Scientists find ‘hidden’ gene in COVID-19, may contribute to unique biology: report

Scientists have discovered a new gene ‘hidden’ in the novel coronavirus that could contribute to its unique biology

New York:

Researchers have discovered a new “hidden” gene in the novel coronavirus that could contribute to its unique biology and epidemic potential, a breakthrough that could lead to the development of new therapies against deadly viruses.

Scientists say drugs and vaccines can have a significant impact in fighting viruses by learning more about the 15 genes that make up the coronovirus genome, including those from the American Museum of Natural History in the United States. .

In the current study, published in the journal eLife, researchers described overlapping genes – or “genes in genes” – in viruses they say play a role in virus replication in host cells. .

Study author Chase Nelson of the American Museum of Natural History said: “Overlapping the ginges may be one of the ways in which coronaviruses are developed to replicate effectively, evoking the immunity of the host or pass on. is.”

“Knowing that there are overlapping genes and how they work may reveal new pathways for coronovirus control, for example through antiviral drugs,” Nelson said.

The research team has identified a new, overlapping gene – ORF3d – in the new SARS-CoV-2 coronovirus, which has the ability to encode a higher protein than expected.

They said ORF3d is also present in previously discovered pangolin coronaviruses, indicating that the SARS-CoV-2 gene and associated viruses can change during development.

According to the study, ORF3d was independently identified and showed a strong antibody response in COVID-19 patients, indicating that the protein generated from the new gene is produced during human infection.

“We don’t yet know its function or if it has clinical significance. But we believe this gene is relatively less likely to be detected by a T cell response, as opposed to an antibody response. And maybe part of it Be like that too. Was able to produce the gene, ”Mr. Nelson said.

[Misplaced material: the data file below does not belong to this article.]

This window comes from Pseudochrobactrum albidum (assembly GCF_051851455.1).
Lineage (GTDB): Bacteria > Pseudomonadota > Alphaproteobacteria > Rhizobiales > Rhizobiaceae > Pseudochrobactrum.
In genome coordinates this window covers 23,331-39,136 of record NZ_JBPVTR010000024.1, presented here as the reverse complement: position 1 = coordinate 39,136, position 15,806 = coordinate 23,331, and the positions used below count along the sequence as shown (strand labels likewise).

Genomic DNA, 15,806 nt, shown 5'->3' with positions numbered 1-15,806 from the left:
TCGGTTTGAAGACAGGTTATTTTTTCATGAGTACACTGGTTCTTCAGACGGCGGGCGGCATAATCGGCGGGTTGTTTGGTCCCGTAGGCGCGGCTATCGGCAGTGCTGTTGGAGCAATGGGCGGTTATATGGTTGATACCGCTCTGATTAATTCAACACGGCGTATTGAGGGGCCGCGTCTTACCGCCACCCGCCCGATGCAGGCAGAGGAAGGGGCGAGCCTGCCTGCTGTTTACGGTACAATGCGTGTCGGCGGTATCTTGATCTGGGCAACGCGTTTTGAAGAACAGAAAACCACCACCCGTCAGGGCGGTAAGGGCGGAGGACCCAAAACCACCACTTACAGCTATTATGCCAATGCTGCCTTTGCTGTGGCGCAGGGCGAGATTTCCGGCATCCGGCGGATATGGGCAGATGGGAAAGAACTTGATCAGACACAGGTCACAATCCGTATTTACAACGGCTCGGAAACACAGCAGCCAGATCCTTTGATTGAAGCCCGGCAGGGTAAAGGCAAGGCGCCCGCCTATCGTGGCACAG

Scientists have reported that coronavirus genes can resemble written language in that they are made up of stars of the basic chemical molecules adenine, guanine, uracil, and cytosine, represented by the letters A, G, U and respectively. vs.

They reported that these articles serve as an informational code for protein synthesis in cells.

But when the units of the language (words) are discrete and do not overlap, the researchers said genes can overlap and be multidimensional, with the information secretly encoded based on where you start to “read.” . .

Overlapping genes are difficult to spot and most scientific computer programs are not designed to find them, with scientists claiming they are common in viruses.

This is partly because RNA viruses have very high mutation rates, so they tend to keep their gene count low to avoid a large number of mutations, he explained.

The researchers noted that the virus evolved “like a data compression system” in which a single letter from its genome can contribute to two or three different genes.

“The missing overlapping genes cause us to ignore important aspects of viral biology,” Nelson said.

“In terms of genome size, SARS-CoV-2 and its parents are among the longest RNA viruses. So they’re probably more vulnerable to ‘genomic deception’ than other RNA viruses, ”he said. .

(Except for the title, this story was not edited by NDTV staff and posted from a syndicated feed.)

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